Most managers want in-person return, but workers don’t agree — and could bolt
The long-awaited return to offices around New Jersey might have been slowed by the spread of the COVID-19 Delta variant, but remote work will eventually erode, and employees will return to their places of business in person.
The degree to which workers and their bosses want that to happen, however, varies greatly, according to research conducted by staffing firm Robert Half.
Still, regional manager Dora Onyschak cautioned that the numbers they have crunched this month, as Delta surges, aren't the be-all and end-all.
"Potentially a year ago, we would have thought maybe these numbers would look very different, so in another two, three, four months, they could look different again," Onyschak said.
Right now, 71% of managers want their workers back in the office full time, and only 16% would like to continue a hybrid or remote model.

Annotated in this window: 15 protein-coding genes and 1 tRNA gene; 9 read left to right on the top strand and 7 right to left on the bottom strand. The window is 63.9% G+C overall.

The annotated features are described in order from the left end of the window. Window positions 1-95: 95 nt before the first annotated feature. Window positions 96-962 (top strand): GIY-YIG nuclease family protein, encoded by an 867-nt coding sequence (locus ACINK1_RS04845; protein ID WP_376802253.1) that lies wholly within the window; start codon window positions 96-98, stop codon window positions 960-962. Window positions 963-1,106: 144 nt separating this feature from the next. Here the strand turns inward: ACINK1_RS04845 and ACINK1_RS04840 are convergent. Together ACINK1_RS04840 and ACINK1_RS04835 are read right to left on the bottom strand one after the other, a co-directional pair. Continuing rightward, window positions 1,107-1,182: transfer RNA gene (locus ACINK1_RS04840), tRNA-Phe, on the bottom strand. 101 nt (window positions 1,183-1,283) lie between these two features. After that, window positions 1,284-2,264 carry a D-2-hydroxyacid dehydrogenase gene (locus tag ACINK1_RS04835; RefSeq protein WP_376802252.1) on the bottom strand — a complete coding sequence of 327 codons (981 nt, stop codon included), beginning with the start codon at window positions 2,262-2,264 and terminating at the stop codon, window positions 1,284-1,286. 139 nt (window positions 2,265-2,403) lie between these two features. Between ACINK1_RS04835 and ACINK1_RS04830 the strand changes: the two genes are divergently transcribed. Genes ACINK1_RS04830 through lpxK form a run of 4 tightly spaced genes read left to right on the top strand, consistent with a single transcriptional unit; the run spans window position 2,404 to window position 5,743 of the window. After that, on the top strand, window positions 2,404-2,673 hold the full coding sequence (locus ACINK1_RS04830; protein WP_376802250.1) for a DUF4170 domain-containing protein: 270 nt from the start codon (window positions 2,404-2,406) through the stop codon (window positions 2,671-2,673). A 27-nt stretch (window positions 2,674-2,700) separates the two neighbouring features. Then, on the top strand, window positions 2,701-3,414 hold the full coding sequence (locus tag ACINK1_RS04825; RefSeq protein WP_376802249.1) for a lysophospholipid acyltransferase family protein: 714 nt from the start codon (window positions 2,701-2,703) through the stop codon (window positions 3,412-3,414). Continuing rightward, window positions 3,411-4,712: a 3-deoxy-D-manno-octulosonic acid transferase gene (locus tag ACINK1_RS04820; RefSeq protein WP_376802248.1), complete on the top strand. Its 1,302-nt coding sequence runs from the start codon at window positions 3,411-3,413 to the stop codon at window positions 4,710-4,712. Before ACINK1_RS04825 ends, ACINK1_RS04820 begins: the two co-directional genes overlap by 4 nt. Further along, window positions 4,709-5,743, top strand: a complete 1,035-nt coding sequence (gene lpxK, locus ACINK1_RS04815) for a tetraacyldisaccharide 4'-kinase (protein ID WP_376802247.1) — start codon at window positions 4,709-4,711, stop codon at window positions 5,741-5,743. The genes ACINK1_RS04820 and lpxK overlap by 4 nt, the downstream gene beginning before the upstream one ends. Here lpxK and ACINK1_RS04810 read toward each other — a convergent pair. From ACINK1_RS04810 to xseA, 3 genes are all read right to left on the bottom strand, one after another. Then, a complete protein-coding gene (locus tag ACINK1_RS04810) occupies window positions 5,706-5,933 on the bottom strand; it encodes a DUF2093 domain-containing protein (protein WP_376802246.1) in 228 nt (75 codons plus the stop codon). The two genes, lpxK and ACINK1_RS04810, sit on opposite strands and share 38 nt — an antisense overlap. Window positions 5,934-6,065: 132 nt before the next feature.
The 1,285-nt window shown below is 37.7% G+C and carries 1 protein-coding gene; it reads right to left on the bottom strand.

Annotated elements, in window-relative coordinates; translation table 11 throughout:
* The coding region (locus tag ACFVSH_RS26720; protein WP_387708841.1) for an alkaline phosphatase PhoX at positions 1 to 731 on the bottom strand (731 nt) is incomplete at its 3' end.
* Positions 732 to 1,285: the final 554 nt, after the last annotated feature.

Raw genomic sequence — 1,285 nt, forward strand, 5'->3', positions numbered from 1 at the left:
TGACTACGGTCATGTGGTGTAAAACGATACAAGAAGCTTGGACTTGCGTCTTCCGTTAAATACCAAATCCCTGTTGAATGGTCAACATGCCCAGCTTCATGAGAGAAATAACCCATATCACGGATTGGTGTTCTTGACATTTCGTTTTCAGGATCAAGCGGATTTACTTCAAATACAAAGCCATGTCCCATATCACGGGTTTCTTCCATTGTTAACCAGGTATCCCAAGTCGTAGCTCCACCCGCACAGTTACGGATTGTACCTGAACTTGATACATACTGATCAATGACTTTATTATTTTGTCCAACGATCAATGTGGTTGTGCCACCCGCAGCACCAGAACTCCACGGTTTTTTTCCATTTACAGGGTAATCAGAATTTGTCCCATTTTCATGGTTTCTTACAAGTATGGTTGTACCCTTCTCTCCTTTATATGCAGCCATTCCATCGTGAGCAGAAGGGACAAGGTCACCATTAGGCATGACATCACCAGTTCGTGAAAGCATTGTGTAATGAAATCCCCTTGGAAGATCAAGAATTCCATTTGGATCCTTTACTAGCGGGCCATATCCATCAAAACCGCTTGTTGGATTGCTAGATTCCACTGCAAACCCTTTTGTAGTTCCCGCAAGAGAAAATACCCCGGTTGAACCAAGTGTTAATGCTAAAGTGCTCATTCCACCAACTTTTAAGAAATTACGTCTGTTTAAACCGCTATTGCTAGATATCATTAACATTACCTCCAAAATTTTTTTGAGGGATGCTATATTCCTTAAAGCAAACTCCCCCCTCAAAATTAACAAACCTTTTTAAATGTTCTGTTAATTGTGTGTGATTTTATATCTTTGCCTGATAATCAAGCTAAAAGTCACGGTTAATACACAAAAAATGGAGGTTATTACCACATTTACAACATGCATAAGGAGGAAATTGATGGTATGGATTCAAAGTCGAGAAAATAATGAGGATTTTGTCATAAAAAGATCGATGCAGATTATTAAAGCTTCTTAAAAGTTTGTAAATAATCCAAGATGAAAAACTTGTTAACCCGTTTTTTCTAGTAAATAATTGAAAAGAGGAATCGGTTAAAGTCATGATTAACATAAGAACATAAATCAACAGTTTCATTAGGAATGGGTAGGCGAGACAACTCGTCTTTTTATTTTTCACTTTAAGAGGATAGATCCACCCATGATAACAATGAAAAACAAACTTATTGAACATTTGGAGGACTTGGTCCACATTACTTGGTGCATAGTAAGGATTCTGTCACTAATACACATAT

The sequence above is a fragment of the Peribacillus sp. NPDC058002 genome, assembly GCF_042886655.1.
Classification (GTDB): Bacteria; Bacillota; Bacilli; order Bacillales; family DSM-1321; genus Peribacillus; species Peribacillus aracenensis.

But Onyschak said the survey reached out to employees too, and found that about half of them would prefer hybrid work — and that's not all.
"34% of them, which I think is huge, a third of professionals currently working from home would look for a new position if they were required to return full-time," Onyschak said.
There are hurdles to every potential setup, Onyschak said, and so one solution might be to let the employees themselves decide what they want to do.
Just 12% of managers in the survey supported that, but Onyschak said offering more flexibility might benefit employers and employees equally.
That's especially important given the worker shortage still plaguing New Jersey and the rest of the United States.
"No organization wants to lose good talent, and that's one of the risks that employers face if they do insist on a fully in-office model moving forward," she said. "There are a lot of open positions, not a lot of qualified candidates for specialized skills. So as an employer, giving employees the freedom to choose where they work can boost morale."